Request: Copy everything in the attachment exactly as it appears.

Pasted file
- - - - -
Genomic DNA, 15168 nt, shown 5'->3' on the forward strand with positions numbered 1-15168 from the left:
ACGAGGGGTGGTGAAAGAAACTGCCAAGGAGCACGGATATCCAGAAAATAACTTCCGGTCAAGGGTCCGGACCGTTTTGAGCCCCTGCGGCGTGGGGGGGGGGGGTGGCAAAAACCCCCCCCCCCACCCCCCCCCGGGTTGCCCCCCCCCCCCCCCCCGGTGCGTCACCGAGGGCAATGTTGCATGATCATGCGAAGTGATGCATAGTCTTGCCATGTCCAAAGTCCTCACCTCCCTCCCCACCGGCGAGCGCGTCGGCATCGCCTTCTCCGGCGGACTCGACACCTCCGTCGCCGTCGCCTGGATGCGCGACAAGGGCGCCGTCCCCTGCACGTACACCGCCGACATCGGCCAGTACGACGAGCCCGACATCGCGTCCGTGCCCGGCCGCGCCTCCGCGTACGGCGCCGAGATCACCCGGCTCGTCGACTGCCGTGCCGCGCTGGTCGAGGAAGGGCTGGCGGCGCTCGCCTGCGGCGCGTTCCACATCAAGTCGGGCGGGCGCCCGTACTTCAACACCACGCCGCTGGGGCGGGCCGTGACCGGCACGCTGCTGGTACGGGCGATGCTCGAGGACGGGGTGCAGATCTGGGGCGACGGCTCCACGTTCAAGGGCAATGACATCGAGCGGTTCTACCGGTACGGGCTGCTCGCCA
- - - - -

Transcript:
Genomic DNA, 15168 nt, shown 5'->3' on the forward strand with positions numbered 1-15168 from the left:
ACGAGGGGTGGTGAAAGAAACTGCCAAGGAGCACGGATATCCAGAAAATAACTTCCGGTCAAGGGTCCGGACCGTTTTGAGCCCCTGCGGCGTGGGGGGGGGGGGTGGCAAAAACCCCCCCCCCCACCCCCCCCCGGGTTGCCCCCCCCCCCCCCCCCGGTGCGTCACCGAGGGCAATGTTGCATGATCATGCGAAGTGATGCATAGTCTTGCCATGTCCAAAGTCCTCACCTCCCTCCCCACCGGCGAGCGCGTCGGCATCGCCTTCTCCGGCGGACTCGACACCTCCGTCGCCGTCGCCTGGATGCGCGACAAGGGCGCCGTCCCCTGCACGTACACCGCCGACATCGGCCAGTACGACGAGCCCGACATCGCGTCCGTGCCCGGCCGCGCCTCCGCGTACGGCGCCGAGATCACCCGGCTCGTCGACTGCCGTGCCGCGCTGGTCGAGGAAGGGCTGGCGGCGCTCGCCTGCGGCGCGTTCCACATCAAGTCGGGCGGGCGCCCGTACTTCAACACCACGCCGCTGGGGCGGGCCGTGACCGGCACGCTGCTGGTACGGGCGATGCTCGAGGACGGGGTGCAGATCTGGGGCGACGGCTCCACGTTCAAGGGCAATGACATCGAGCGGTTCTACCGGTACGGGCTGCTCGCCA